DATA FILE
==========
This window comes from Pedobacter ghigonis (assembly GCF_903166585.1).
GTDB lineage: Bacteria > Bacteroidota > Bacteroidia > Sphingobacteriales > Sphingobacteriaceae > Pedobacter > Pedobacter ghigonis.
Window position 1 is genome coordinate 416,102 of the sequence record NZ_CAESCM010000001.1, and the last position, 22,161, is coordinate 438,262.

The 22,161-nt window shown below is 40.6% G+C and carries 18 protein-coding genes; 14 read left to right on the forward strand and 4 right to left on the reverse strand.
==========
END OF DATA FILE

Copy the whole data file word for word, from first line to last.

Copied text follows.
This window comes from Pedobacter ghigonis (assembly GCF_903166585.1).
GTDB lineage: Bacteria > Bacteroidota > Bacteroidia > Sphingobacteriales > Sphingobacteriaceae > Pedobacter > Pedobacter ghigonis.
Window position 1 is genome coordinate 416,102 of the sequence record NZ_CAESCM010000001.1, and the last position, 22,161, is coordinate 438,262.

The 22,161-nt window shown below is 40.6% G+C and carries 18 protein-coding genes; 14 read left to right on the forward strand and 4 right to left on the reverse strand.